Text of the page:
Ezra Cooper

Coach Ezra Cooper


Ezra Cooper, one of the greatest coaches in women’s football history who helped build the D.C. Divas into a national powerhouse, passed away in his home on October 26, 2013, of a heart attack. Cooper was just 39 years old.

Known affectionately as “Coop,” Coach Cooper was hired in 2001 as the first head coach of the D.C. Divas. Cooper was a local DC product, a graduate of Yorktown High School in northern Virginia and Shepherd College, a West Virginia school located about an hour outside of DC. He was relentlessly passionate about football even as a high school player. On Friday nights, Cooper would suit up for Yorktown High at offensive guard, and at halftime, he would stay on the field, strap on a bass drum, and perform with the school’s marching band.

That desire to serve his football team in any capacity necessary would come in handy as the head coach of the D.C. Divas. As the first women’s head football coach in Washington, DC, Ezra Cooper was responsible for introducing the entire national capital region to the women’s game. He took a collection of women, all of whom had never before played full-contact football, and molded them into a team of winners. In doing so, he showed skeptical observers that the D.C. Divas – and women’s football in general – were for real, that women could seriously play a brutal, physical game…and play it well.

Cooper’s first D.C. Divas team in 2001 was slow out of the gate, finishing with a 3-4 record. Cooper would never again suffer a losing season as the Divas’ head coach. While simultaneously serving as a high school defensive line coach at his alma mater of Yorktown High, Cooper spent every spring and summer for eight years building the Divas into champions.

That building process really took off in 2003, when the Divas won their first of five straight division titles under Cooper. Then came the first of four consecutive undefeated regular seasons from 2004-2007, a 32-game regular season winning streak that has stood the test of time. The crowning achievement of Cooper’s incredible coaching tenure came in 2006, when he led the Divas to an undefeated 11-0 record and an NWFA national championship. For his efforts, Coach Cooper was given the NWFA’s Coach of the Year award.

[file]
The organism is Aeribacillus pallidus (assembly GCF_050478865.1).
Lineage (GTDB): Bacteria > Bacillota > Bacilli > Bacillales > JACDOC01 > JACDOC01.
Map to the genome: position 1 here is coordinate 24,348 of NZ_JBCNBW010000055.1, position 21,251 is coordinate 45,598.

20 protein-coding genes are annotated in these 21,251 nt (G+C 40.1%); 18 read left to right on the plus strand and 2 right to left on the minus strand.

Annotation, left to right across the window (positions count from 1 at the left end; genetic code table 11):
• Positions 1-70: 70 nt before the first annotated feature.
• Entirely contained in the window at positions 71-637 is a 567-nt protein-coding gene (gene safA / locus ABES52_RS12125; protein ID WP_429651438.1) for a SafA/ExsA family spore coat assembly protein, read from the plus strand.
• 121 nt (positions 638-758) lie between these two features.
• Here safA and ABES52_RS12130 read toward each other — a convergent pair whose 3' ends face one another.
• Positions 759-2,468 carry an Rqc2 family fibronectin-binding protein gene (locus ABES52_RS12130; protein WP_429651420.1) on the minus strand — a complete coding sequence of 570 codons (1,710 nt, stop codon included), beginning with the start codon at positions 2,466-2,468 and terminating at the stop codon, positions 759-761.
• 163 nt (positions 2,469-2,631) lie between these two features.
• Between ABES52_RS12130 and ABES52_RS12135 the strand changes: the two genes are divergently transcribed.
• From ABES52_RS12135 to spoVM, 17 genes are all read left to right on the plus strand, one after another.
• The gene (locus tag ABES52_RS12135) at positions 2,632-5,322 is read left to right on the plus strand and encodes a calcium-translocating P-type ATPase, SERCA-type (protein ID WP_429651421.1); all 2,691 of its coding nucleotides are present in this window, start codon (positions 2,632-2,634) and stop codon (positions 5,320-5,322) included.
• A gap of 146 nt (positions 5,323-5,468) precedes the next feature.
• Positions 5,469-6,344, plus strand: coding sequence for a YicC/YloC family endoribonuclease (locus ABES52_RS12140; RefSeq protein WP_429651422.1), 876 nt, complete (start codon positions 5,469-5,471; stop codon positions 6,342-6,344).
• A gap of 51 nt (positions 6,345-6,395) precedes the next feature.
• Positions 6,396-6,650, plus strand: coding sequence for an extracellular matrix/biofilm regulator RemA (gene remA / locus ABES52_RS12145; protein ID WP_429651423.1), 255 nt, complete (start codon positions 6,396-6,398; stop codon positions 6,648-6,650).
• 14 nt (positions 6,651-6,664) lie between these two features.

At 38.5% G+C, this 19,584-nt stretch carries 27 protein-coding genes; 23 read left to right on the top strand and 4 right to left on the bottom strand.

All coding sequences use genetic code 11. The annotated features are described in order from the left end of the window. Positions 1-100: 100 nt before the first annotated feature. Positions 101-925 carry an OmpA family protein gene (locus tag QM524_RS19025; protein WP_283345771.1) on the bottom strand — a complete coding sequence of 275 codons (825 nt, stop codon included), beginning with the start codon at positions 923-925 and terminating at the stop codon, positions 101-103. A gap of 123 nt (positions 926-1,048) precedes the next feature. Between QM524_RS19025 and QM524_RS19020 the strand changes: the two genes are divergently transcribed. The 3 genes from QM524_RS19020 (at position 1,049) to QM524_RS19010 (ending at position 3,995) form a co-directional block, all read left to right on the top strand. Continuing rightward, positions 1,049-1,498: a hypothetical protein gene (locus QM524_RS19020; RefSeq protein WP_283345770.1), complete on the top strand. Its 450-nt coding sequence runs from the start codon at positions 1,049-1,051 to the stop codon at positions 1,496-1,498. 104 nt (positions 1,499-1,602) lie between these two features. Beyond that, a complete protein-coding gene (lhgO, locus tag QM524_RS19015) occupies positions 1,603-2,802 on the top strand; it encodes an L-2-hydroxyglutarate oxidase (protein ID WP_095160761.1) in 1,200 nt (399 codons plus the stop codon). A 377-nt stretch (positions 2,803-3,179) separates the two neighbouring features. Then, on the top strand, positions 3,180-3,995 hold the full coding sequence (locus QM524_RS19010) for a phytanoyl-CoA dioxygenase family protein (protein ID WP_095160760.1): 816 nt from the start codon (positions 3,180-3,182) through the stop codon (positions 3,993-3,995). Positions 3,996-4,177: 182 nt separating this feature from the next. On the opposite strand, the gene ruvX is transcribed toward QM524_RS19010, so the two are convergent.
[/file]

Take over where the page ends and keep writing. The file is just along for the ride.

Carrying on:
In eight seasons as the Divas’ head coach from 2001-2008, Ezra Cooper compiled a record of 57-16. After two years away, the Divas lured him out of retirement as the team’s defensive coordinator for the 2011 season. That season resulted in a 7-2 record and yet another division title for the Divas.

But for all his records, victories, and accolades, Ezra Cooper’s influence on the D.C. Divas franchise extends far beyond mere numbers. Cooper became a father figure to many of his athletes off the field. He was a trusted advisor, a mentor, a teacher, and a friend…and not just about football-related subjects. Cooper’s players looked up to him for guidance in all areas of their lives, and their coach was always there for them with whatever they needed.

The trust and bond that Cooper developed with these women off the field showed on gamedays. For many women, Coach Cooper was their first head football coach, the first person who introduced them to the game of organized football and helped develop their skills within it. He taught them the nuances of the game and how to play a sport that, for years, had been off-limits to them.

“Women have been denied access to the game of football for their whole lives,” Ezra Cooper said in 2004. “And now that they have that access, I think they feel like whatever time that they have left to play it is precious. And they tell me that. The opportunity came too late for generations of women, but the players on the Divas are going to take advantage of whatever time they’ve got left.”

That perhaps stands as Coach Cooper’s final and greatest lesson…that whatever time we have left is precious. Like the careers of so many of his athletes, Ezra Cooper’s time in women’s football was far too short, and he was taken from us far too soon. Coach Cooper’s leadership, commitment, and devotion to the D.C. Divas were the very soul upon which one of the greatest franchises in women’s football was built. The sport has lost one of its greatest coaches, a mentor and a friend.